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Certain words govern more than one case even when the meaning is identical in both cases. For example, простить governs both the genitive and dative cases and «прости меня» and «прости мне» have the same meaning. I have a few questions regarding this phenomenon:

  1. Is there a reason why more than one case is allowed (apart from ‘that’s just the way it is’)?
  2. A Yandex search shows that «прости меня» is used much more frequently than «прости мне». Would usage of «прости мне» (or the less common case in any situation where more than one case can be used) send a certain kind of signal about your speech? (The closest analogue I can think of in English (which may not be a good analogue) is usage of ‘different than’ or ‘different to’ when others would use ‘different from’ (i.e. not in a context where most people would agree that ‘different than’ works better than than ‘different from’).)
  3. Might the choice of case be regional or is it fairly evenly spread among the population?

Edit: It has been pointed out that the example is bad. I understand the difference between «прости меня» and «прости мне что-то» now. My question is about the choice of case when more than one case is permitted and both cases yield identical meanings; unfortunately I don’t have an example at hand now because what I thought was an example turned out not to be one. I would be glad to edit the example if someone can provide a valid example. I would appreciate it if future answers could address the question that I intended to ask. It’s possible that the question is vacuous because there is always a difference in meaning when both cases are used irrespective of the verb in question; if this is so, somebody can point it out and I would be happy to consider the question closed.

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  • The example is no good: "прости меня" = "forgive me", "прости мне [что-то]" = "forgive me [something]". – jwalker Dec 3 '13 at 19:18
  • @jwalker Might you (or anyone else) be able to suggest a better example? I cannot remember one offhand although I have encountered other examples when more than one case is permitted (and it seems to me that both cases have the same meaning, although this may just be because I did not understand the difference between the two constructions, as in the above example). I would be glad to edit the question to have a better example. – Valiowk Dec 3 '13 at 19:53
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Sorry, a native Russian speaker here. I disagree with the premise of this question. "Прости меня" and "Прости мне" have a completely different meaning to me, albeit in a nuanced way.

"Прости меня" (who? -- "me" as a person) -- for example, "forgive me that I've been unfaithful to you" ("прости меня, что был тебе неверен") -- the subject of forgiveness is "I" as an individual

"Прости мне" (what?) -- e.g., "прости мне мои измены" (forgive me my transgressions)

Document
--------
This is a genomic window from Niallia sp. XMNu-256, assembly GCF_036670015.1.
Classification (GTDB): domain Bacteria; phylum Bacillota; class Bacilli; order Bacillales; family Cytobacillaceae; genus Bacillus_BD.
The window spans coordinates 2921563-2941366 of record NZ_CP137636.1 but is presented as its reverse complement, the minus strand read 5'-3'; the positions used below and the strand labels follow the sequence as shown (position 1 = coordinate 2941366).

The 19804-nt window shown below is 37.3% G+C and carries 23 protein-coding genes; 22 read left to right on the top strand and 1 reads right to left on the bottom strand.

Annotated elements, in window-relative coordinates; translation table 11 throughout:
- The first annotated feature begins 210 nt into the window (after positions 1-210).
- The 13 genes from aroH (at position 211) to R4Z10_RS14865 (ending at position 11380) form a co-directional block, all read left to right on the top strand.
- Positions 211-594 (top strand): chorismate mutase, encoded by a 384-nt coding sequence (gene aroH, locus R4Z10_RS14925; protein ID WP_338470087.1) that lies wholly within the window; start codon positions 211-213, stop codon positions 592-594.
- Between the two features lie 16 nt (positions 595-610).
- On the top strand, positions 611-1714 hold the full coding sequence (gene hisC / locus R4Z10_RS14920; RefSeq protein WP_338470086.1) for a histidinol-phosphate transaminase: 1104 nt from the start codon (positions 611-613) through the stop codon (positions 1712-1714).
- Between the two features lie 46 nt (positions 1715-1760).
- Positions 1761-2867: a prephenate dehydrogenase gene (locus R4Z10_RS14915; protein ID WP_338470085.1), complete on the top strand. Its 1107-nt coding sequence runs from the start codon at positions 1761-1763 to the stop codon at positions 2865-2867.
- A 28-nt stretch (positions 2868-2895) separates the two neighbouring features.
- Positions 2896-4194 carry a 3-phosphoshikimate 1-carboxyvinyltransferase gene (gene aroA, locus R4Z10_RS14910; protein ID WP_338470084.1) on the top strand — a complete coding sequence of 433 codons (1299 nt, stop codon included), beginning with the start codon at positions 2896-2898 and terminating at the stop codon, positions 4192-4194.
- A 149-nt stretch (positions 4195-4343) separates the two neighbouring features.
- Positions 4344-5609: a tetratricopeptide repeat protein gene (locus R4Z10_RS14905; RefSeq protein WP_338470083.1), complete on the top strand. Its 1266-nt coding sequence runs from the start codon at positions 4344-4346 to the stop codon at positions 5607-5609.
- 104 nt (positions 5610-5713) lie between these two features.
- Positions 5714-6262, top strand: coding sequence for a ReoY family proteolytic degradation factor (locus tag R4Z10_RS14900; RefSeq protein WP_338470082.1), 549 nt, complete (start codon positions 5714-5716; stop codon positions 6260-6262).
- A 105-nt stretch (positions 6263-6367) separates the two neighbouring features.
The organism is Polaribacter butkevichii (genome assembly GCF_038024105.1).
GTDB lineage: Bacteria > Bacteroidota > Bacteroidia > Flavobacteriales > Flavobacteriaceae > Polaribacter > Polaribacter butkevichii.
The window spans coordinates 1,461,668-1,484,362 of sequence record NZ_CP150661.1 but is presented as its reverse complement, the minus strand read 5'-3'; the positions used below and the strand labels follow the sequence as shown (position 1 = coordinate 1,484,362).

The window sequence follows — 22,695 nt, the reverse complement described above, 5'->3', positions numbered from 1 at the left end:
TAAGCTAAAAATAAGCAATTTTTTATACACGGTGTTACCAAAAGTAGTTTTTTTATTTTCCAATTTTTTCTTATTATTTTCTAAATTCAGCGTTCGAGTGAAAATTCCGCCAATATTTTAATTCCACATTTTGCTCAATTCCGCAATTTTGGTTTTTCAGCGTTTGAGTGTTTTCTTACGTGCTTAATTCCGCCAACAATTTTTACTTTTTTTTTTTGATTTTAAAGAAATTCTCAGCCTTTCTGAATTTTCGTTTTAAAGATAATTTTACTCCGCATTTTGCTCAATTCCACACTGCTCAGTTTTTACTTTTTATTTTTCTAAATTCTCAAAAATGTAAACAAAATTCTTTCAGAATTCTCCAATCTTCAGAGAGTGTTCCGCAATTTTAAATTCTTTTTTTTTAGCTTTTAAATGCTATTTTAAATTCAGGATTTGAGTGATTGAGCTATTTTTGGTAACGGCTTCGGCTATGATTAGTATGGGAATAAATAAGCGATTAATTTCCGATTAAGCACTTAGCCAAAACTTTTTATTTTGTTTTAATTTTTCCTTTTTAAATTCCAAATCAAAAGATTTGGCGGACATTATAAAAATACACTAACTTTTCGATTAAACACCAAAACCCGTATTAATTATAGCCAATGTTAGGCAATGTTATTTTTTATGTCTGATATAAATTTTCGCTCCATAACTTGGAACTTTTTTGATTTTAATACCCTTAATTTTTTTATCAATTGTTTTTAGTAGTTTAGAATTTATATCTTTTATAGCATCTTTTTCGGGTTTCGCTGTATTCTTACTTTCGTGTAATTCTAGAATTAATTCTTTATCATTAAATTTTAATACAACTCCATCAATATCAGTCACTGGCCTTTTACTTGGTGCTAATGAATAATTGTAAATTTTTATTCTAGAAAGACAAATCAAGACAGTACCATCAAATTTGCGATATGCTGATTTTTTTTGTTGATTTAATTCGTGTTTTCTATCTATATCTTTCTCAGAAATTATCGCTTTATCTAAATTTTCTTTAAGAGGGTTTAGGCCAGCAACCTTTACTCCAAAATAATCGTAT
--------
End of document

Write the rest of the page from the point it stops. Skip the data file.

The "прости мне" therefore has a somewhat deflecting, impersonal effect, perhaps comparable to "mistakes were made" in English -- a different grammatical structure completely, but the end result is also a "disappearing act" of the responsible party from the discourse.

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  • Thank you. I understand the difference between «прости меня» and «прости мне» now after jwalker’s comment; I have edited the question to emphasise what I actually wanted to ask about. – Valiowk Dec 3 '13 at 21:46
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  1. Yes there is a reason for using these two forms. See below.

  2. There is a certain "signal" when using прости мне instead of прости меня when it's allowed.

    Прости меня - say when someone want to be forgiven entirely and after that doesn't remain any reasons to be offended.

    Прости мне - say when someone want to apologise for a certain bad action(s).

  3. The choice of case of the form прости is individual for everyone irrespective of localisation.

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  • Thank you. I understand the difference between «прости меня» and «прости мне» now after jwalker’s comment; I have edited the question to emphasise what I actually wanted to ask about. – Valiowk Dec 3 '13 at 21:47
  • In this case the answer is: you may use any allowed forms by wish. – edem Dec 3 '13 at 22:12
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There are situations when two cases can be used interchangeably.

However, I would still like to expand on the discussion of your original example. "Прости меня." is a complete sentence, where "меня" is the direct object in accusative case. On the other hand "прости мне" is not a complete sentence. It is missing a direct object. It has to be "прости мне [something]", such as "прости мне мою грубость" ("forgive me my rudeness"). Notice that once you add the direct object, it is again in accusative case, while "мне" is an indirect object in dative case.

Grammatically, this is exactly the same construction as "дай мне книгу". "книгу" is the direct object in accusative, and "мне" is the indirect object in dative.

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  • You mean direct object in the accusative case. :) – Valiowk Dec 3 '13 at 23:06
  • Woops! You are absolutely right. – Dima Dec 4 '13 at 14:22
  • You missed changing genitive to accusative in one spot above. ;) – Valiowk Dec 4 '13 at 16:08

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